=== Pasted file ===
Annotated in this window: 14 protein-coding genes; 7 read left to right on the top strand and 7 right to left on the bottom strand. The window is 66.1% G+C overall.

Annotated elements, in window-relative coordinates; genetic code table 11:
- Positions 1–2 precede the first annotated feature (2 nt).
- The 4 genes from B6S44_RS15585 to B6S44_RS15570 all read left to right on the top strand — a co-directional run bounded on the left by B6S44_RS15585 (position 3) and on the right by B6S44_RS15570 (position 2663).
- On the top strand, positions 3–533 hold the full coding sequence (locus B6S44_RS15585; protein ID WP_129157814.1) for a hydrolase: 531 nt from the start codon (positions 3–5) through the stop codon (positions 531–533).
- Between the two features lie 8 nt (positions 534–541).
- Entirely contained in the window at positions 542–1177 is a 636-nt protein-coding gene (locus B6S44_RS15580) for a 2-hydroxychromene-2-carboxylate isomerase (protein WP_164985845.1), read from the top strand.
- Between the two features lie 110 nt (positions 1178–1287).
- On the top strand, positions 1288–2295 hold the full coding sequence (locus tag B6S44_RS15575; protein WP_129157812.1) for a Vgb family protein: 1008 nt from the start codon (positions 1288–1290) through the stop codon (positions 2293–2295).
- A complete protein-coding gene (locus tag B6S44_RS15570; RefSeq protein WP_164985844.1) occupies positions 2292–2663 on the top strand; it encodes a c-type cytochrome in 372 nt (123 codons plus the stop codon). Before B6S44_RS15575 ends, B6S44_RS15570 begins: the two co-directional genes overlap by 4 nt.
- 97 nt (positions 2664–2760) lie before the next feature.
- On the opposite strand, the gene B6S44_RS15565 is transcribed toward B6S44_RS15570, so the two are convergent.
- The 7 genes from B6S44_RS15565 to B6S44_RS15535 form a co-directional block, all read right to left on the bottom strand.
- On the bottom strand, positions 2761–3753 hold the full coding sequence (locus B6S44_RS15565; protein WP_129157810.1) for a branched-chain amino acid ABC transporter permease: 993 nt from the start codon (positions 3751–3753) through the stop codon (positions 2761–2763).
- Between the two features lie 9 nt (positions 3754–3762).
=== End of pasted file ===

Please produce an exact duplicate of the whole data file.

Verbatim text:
Annotated in this window: 14 protein-coding genes; 7 read left to right on the top strand and 7 right to left on the bottom strand. The window is 66.1% G+C overall.

Annotated elements, in window-relative coordinates; genetic code table 11:
- Positions 1–2 precede the first annotated feature (2 nt).
- The 4 genes from B6S44_RS15585 to B6S44_RS15570 all read left to right on the top strand — a co-directional run bounded on the left by B6S44_RS15585 (position 3) and on the right by B6S44_RS15570 (position 2663).
- On the top strand, positions 3–533 hold the full coding sequence (locus B6S44_RS15585; protein ID WP_129157814.1) for a hydrolase: 531 nt from the start codon (positions 3–5) through the stop codon (positions 531–533).
- Between the two features lie 8 nt (positions 534–541).
- Entirely contained in the window at positions 542–1177 is a 636-nt protein-coding gene (locus B6S44_RS15580) for a 2-hydroxychromene-2-carboxylate isomerase (protein WP_164985845.1), read from the top strand.
- Between the two features lie 110 nt (positions 1178–1287).
- On the top strand, positions 1288–2295 hold the full coding sequence (locus tag B6S44_RS15575; protein WP_129157812.1) for a Vgb family protein: 1008 nt from the start codon (positions 1288–1290) through the stop codon (positions 2293–2295).
- A complete protein-coding gene (locus tag B6S44_RS15570; RefSeq protein WP_164985844.1) occupies positions 2292–2663 on the top strand; it encodes a c-type cytochrome in 372 nt (123 codons plus the stop codon). Before B6S44_RS15575 ends, B6S44_RS15570 begins: the two co-directional genes overlap by 4 nt.
- 97 nt (positions 2664–2760) lie before the next feature.
- On the opposite strand, the gene B6S44_RS15565 is transcribed toward B6S44_RS15570, so the two are convergent.
- The 7 genes from B6S44_RS15565 to B6S44_RS15535 form a co-directional block, all read right to left on the bottom strand.
- On the bottom strand, positions 2761–3753 hold the full coding sequence (locus B6S44_RS15565; protein WP_129157810.1) for a branched-chain amino acid ABC transporter permease: 993 nt from the start codon (positions 3751–3753) through the stop codon (positions 2761–2763).
- Between the two features lie 9 nt (positions 3754–3762).